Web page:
Leni Riefenstahl was a film-maker of genius whose name is everlastingly associated with her film about the German chancellor, Triumph of the Will, which won the gold medal at the 1937 Paris World Exhibition. It is an unforgettable piece of cinema, with the lonely hero descending, like one of the immortals, from the clouds. As he enters the podium at Nuremberg, we only see the back of his head as he wows the tens of thousands. In Nigel Farndale’s riveting novel, Riefenstahl remarks to one of the athletes at the 1936 Olympics that the only thing which she really cares about is film. This seems indeed to have been the case.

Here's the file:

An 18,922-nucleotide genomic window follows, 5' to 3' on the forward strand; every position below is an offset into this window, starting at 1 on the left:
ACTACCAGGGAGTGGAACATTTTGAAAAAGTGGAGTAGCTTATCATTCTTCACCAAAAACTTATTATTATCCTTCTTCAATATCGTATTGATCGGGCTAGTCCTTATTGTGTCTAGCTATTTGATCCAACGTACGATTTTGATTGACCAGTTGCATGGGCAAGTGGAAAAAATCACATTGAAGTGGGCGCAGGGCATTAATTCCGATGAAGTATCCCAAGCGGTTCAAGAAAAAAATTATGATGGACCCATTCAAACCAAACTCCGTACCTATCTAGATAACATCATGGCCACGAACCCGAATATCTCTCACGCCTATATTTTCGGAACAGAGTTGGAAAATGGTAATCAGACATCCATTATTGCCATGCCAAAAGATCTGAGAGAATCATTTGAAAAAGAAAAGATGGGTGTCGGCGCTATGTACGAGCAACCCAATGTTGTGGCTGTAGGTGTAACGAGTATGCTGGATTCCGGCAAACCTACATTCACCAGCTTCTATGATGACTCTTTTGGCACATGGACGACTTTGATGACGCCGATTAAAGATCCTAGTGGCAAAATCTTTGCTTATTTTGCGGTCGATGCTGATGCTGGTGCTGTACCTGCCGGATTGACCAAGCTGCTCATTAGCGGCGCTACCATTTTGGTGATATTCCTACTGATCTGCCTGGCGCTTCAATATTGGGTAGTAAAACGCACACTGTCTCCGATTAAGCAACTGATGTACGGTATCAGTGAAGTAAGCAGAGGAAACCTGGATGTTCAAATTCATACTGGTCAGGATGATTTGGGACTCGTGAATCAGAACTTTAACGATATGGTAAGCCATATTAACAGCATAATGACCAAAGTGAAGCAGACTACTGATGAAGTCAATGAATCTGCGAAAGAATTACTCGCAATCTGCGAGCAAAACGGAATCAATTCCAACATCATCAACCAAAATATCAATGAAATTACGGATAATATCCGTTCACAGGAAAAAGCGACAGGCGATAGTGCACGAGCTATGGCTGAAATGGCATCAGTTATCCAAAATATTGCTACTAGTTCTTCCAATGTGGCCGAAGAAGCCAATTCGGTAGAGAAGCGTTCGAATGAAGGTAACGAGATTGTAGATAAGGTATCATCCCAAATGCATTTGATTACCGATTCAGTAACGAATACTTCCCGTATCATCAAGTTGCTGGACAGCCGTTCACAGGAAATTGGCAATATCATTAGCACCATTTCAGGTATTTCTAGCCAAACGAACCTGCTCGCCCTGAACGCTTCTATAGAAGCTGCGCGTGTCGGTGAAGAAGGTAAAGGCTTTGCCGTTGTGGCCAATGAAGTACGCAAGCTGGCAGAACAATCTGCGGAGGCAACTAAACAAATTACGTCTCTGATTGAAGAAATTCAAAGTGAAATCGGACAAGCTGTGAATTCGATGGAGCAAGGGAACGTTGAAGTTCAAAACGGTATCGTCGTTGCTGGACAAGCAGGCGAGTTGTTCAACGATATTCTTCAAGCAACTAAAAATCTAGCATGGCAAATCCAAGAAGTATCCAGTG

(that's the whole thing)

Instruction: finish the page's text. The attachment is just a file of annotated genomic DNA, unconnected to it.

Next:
Farndale’s story does not concern Triumph of the Will.
Nor does it do more than allude to Riefenstahl’s prodigiously long career, neither to her passion, between the ages of 75 and 95, for scuba diving, nor to her gerontic affection for Masai warriors and her truly awesome ability to capture their beauty on camera.